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beskeptigal
SFN Die Hard

USA
3834 Posts

Posted - 04/21/2007 :  23:48:11  Show Profile Send beskeptigal a Private Message  Reply with Quote
This could be in the religion or media forums, and there's politics mixed in, but since the radical Christian groups like Focus on the Family seem bent on pushing the evil theme regardless of the fact the VA Tech shooter was mentally ill and showed evidence of being psychotic, and since it would seem the radical Christian groups have a reason to distract people from asking how a god could 'do this'/'let this happen', I think this "evil" nonsense needs discussing and belongs in this forum.

OK, so what specifically just set me off?

It seems some of the Evangelicals are beating the drums to push their agenda, not to mention how much air time Fox and in this case CNN Headline News, Glenn Beck gives these guys. MSNBC has Scarborough as well. These are Evangelical Christian mouthpieces.

This country could be having a discussion about mental illness. About recognizing it, about improving services, about those threat assess teams I posted information on in the Baghdad Tech thread. But no, what is the news media focused on? Evil, evil doers, fear, (and a little of the profound sadness and sense of loss).

Glenn Beck's little piece on CNN Headline News just now had a Focus on the Family spokesperson and a few other sympathetic folks on. They all discussed how "liberals" don't want to discuss the fact there is evil in the world. Beck made the usual claim this wouldn't have happened in the "old days". (The old days Jon Stewart points out when slavery was the norm or when civil rights organizers were being murdered and lynched.) The FotF spokesperson said, if only we had prayer in the schools, and reminded everyone some memorial of tiles for the Columbine students weren't allowed to have religious symbols and of course the implication was all that was the reason for Cho's mental breakdown. And Cho's taking pictures of (heaven forbid) girls under the desk was claimed to be more evidence of perversion and evil. No mention of mental illness of course.

Do these people even realize how horrible they are acting toward the mentally ill? I have no issue calling those folks with borderline personalities who blame everyone for their misfortune and take their revenge with a murder rampage evil. Probably we should give them some leeway for their defective brain function. But a person who more than likely was a paranoid schizophrenic having a psychotic break, that is a person who is mentally ill, not a person who was evil.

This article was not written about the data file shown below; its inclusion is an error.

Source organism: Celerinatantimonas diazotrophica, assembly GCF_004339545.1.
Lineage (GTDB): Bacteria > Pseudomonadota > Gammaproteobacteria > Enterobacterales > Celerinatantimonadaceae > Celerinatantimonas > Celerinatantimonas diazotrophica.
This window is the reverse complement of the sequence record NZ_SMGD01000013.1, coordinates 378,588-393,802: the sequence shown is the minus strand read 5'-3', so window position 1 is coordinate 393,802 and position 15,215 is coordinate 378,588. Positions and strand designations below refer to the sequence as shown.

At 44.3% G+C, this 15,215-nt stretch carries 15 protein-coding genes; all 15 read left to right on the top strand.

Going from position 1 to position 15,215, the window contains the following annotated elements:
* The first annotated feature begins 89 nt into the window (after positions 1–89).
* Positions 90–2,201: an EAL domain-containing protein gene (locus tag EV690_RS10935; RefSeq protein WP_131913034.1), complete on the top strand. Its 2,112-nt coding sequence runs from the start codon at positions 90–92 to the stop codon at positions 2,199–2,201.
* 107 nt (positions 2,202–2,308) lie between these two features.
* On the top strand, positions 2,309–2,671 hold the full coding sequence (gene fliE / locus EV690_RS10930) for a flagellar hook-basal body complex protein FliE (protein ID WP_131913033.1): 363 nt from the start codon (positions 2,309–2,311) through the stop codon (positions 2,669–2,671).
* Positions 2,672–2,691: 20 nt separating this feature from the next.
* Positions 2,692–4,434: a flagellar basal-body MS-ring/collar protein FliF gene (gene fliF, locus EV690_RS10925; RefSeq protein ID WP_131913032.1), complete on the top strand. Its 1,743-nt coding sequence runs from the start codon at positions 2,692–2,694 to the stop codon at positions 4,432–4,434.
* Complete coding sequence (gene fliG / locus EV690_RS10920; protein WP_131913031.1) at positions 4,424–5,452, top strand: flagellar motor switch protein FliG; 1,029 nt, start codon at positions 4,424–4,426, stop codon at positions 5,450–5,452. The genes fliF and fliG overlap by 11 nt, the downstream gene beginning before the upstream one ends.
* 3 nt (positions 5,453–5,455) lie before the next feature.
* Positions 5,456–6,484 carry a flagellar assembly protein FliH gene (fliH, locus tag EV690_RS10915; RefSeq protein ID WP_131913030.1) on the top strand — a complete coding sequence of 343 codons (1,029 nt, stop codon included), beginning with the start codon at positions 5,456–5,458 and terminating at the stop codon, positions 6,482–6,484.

The fact the FotF have a mouthpiece on CNN is just a very bad thing. Where are the rational spokespersons? Where are the people who speak for the mentally ill? Are the news outlets run by Evangelicals or are they just catering to their 'base'?

This is what I wrote to the Beck show after tonight's program

"The VA Tech shooter was mentally ill. Instead of focusing on mental illness, on what needs to be done, and the use of threat assessment teams to monitor such people as Cho, you chose to focus on religion, evil, a false belief about the "good old days" (everyone thinks it was better in the past, a quick fact check will show you it wasn't) on your CNN TV program tonight. A true Christian has compassion for the mentally ill, Glenn, not a belief the mentally ill are evil. Just wondering what century you were living in?"

Other news coverage is no better:

Mass public shootings on the rise, but why? While some see connection to guns, others blame erosion of community

Virginia Tech: From the shadows, a killer was born Seung-hui Cho, always silent and withdrawn, was outshined by his sister in a culture emphasizing male success. But no one expected what was to come.
quote:
He was a psycho who needed help. His parents and friends failed in that regard. Society failed, too."
That was the reference to mental illness. The rest of the story was a narrative about the cultural barriers and influences.

For some locals, Cho family was 'like ghosts' - The father worked long hours. The mother attended church. They are largely unknown.

Cho used eBay to buy ammo clips; By The Associated Press

Speculation over Cho's written message; AP
quote:
Cho, a sullen loner who often refused attempts to communicate with others, used the religious references to blame his actions on those who had bullied him growing up, speculated Thomas C. Brown, founder of The Broken Toy Project, an anti-bullying awareness program.

"Killing them would tell his former tormentors that 'their' mistreatment of him, (not those at Virginia Tech) resulted in this carnage," Brown wrote in an e-mail. "I don't think he was angry at anyone at Virginia Tech. They were the innocents; just like Ismael would have been if his father had killed him to prove his loyalty to God."